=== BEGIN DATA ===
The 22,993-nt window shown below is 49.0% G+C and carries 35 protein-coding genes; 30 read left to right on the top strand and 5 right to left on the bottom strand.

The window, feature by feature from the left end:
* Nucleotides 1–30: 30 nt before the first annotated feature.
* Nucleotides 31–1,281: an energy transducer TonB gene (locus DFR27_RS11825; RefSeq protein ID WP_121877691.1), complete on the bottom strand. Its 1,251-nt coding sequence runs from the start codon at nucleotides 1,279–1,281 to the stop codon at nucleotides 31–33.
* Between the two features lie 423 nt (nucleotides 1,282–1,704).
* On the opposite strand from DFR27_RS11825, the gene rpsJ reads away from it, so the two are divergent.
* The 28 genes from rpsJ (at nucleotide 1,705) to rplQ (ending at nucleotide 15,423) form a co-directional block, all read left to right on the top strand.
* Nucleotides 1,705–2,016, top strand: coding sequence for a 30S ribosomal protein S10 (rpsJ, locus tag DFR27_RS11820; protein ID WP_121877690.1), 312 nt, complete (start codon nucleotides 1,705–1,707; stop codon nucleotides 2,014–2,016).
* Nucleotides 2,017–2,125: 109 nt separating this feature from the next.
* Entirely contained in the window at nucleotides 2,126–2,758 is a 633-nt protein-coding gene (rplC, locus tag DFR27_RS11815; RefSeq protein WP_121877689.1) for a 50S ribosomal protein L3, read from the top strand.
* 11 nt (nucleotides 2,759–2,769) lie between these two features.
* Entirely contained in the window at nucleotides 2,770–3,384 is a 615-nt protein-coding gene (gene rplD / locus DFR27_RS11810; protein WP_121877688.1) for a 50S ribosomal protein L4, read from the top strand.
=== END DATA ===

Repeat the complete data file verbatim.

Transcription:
The 22,993-nt window shown below is 49.0% G+C and carries 35 protein-coding genes; 30 read left to right on the top strand and 5 right to left on the bottom strand.

The window, feature by feature from the left end:
* Nucleotides 1–30: 30 nt before the first annotated feature.
* Nucleotides 31–1,281: an energy transducer TonB gene (locus DFR27_RS11825; RefSeq protein ID WP_121877691.1), complete on the bottom strand. Its 1,251-nt coding sequence runs from the start codon at nucleotides 1,279–1,281 to the stop codon at nucleotides 31–33.
* Between the two features lie 423 nt (nucleotides 1,282–1,704).
* On the opposite strand from DFR27_RS11825, the gene rpsJ reads away from it, so the two are divergent.
* The 28 genes from rpsJ (at nucleotide 1,705) to rplQ (ending at nucleotide 15,423) form a co-directional block, all read left to right on the top strand.
* Nucleotides 1,705–2,016, top strand: coding sequence for a 30S ribosomal protein S10 (rpsJ, locus tag DFR27_RS11820; protein ID WP_121877690.1), 312 nt, complete (start codon nucleotides 1,705–1,707; stop codon nucleotides 2,014–2,016).
* Nucleotides 2,017–2,125: 109 nt separating this feature from the next.
* Entirely contained in the window at nucleotides 2,126–2,758 is a 633-nt protein-coding gene (rplC, locus tag DFR27_RS11815; RefSeq protein WP_121877689.1) for a 50S ribosomal protein L3, read from the top strand.
* 11 nt (nucleotides 2,759–2,769) lie between these two features.
* Entirely contained in the window at nucleotides 2,770–3,384 is a 615-nt protein-coding gene (gene rplD / locus DFR27_RS11810; protein WP_121877688.1) for a 50S ribosomal protein L4, read from the top strand.